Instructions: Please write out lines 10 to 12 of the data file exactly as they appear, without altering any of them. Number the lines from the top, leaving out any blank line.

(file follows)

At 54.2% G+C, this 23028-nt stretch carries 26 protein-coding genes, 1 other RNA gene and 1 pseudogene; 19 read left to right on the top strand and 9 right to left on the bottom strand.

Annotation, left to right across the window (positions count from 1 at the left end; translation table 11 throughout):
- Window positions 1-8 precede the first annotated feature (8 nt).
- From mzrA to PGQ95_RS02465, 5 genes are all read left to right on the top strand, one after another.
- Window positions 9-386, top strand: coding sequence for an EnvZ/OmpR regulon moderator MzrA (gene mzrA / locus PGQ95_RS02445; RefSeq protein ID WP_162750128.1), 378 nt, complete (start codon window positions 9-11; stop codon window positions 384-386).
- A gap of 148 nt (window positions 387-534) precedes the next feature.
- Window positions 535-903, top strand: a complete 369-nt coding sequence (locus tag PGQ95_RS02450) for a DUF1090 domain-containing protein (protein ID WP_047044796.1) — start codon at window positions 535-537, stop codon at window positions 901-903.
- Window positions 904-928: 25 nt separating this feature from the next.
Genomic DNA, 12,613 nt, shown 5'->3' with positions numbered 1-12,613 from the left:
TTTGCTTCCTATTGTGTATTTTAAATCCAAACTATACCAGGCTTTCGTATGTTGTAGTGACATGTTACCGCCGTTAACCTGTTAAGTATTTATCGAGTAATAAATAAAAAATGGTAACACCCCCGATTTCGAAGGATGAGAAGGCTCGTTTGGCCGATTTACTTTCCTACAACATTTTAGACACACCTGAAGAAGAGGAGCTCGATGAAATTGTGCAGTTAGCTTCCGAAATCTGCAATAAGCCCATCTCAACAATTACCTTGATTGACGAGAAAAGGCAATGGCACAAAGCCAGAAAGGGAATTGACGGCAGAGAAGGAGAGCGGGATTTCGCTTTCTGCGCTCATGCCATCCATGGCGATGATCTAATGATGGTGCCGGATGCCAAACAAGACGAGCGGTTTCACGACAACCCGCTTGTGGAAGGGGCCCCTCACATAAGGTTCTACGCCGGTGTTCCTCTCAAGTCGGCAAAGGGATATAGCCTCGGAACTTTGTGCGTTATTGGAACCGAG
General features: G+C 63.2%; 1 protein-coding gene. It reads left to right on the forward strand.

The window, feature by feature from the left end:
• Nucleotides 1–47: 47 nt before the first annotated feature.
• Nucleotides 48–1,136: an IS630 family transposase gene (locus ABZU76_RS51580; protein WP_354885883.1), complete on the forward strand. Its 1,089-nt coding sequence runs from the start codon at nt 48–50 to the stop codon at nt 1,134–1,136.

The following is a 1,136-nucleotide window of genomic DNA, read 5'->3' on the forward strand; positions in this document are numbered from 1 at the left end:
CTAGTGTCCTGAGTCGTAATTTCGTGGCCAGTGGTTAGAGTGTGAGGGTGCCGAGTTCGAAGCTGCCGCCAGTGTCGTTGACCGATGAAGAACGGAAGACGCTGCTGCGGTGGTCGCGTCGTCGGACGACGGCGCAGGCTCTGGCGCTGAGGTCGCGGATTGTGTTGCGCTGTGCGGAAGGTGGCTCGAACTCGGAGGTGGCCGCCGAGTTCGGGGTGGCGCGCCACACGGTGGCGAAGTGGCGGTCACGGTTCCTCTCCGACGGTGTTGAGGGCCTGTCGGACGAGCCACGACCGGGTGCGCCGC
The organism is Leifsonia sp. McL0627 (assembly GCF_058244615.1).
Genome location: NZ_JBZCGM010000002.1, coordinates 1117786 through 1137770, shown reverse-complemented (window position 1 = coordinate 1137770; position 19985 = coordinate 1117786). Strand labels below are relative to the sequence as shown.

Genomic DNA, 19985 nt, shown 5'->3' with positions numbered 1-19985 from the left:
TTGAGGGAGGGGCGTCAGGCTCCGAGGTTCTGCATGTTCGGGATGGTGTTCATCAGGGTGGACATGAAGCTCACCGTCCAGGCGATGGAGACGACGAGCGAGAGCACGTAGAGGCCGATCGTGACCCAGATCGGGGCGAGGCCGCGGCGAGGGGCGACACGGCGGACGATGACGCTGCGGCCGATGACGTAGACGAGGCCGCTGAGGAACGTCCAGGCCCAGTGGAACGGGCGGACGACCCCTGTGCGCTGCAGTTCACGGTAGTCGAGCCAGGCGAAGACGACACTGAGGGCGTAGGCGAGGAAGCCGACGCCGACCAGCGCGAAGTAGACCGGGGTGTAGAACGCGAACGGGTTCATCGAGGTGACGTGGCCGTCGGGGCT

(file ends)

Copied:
TTTGCTTCCTATTGTGTATTTTAAATCCAAACTATACCAGGCTTTCGTATGTTGTAGTGACATGTTACCGCCGTTAACCTGTTAAGTATTTATCGAGTAATAAATAAAAAATGGTAACACCCCCGATTTCGAAGGATGAGAAGGCTCGTTTGGCCGATTTACTTTCCTACAACATTTTAGACACACCTGAAGAAGAGGAGCTCGATGAAATTGTGCAGTTAGCTTCCGAAATCTGCAATAAGCCCATCTCAACAATTACCTTGATTGACGAGAAAAGGCAATGGCACAAAGCCAGAAAGGGAATTGACGGCAGAGAAGGAGAGCGGGATTTCGCTTTCTGCGCTCATGCCATCCATGGCGATGATCTAATGATGGTGCCGGATGCCAAACAAGACGAGCGGTTTCACGACAACCCGCTTGTGGAAGGGGCCCCTCACATAAGGTTCTACGCCGGTGTTCCTCTCAAGTCGGCAAAGGGATATAGCCTCGGAACTTTGTGCGTTATTGGAACCGAG
General features: G+C 63.2%; 1 protein-coding gene. It reads left to right on the forward strand.

The window, feature by feature from the left end: